This session will look at the revenue streams and funding schemes available to DIY Phase artists, and how effectively managing that revenue and identifying relevant funding can help provide a modest budget for building a fanbase and solidifying the business.

The fanbase in itself is also a potential revenue stream. You need to work out who your fans are and what they will spend money on, and then work out how to provide those products, services and experiences in a cost effective way. This session will also look at the potential of monetising the direct-to-fan relationship.

Music marketing today involves creating and sharing a wide assortment of visual content – artwork, images and videos that populate social media and other digital channels; stand out in the feeds of fans and potential fans; and encourage a reaction and response.

But how can you produce great marketing content on a super tight budget? This session looks at content creation, offering practical tips on making great content, preparing it for different social media, and responding to how your fans respond.

Social media and other digital channels play a key role in the fanbase building process during the DIY Phase, as well as being an important part of any release campaign. But which social media? And what should you be doing with each different platform?

This session provides a practical guide to using social media as marketing tools, plus explains how the artist website and mailing list are still an important part of the mix.

Developing a relationship with your audience is vital to creating a sustainable career in music. During this session we’ll look at the difference between building a social media following and building a mailing list.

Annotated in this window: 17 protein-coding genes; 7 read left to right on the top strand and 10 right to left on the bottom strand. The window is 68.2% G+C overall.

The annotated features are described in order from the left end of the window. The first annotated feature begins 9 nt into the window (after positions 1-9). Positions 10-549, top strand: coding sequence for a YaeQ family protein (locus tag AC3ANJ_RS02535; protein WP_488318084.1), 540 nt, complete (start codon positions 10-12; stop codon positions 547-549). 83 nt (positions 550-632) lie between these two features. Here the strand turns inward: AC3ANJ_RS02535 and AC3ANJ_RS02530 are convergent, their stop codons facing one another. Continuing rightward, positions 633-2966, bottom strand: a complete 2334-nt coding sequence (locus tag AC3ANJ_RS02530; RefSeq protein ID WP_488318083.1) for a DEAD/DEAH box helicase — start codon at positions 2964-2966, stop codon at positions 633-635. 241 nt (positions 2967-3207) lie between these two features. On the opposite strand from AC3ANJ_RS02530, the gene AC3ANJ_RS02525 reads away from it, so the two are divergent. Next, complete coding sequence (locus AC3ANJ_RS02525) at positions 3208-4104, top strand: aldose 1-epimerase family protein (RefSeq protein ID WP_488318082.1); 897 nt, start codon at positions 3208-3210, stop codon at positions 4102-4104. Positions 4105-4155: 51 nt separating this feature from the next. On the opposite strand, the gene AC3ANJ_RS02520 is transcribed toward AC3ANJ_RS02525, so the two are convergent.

Email might seem old fashioned, but it gives you a chance to really connect with your audience in the way you want to; to share your music and your stories directly with your most loyal fans. We’ll guide you through setting up your mailing list and share tips on ways to move your social followers over to email subscribers.

In a world of social media, how important is it that you still have your own website?

This session considers how a website sits among your communication channels, various options for building and managing one, and the role it plays in selling your music, merchandise, tickets and experiences.

For many artists live is traditionally a key revenue stream. For new artists, it is also an important marketing platform.

Though, gigging and touring is a challenge at the outset of an artist’s career – how do you find opportunities to play, how do you transform your recorded music into a live performance on a tight budget, how do you ensure you break even, and how can you use shows to grow a fanbase?

This session looks at the ins and outs of performing live and putting on shows, explaining the roles of different business partners in the live sector, and providing lots of practical advice for building a successful live career.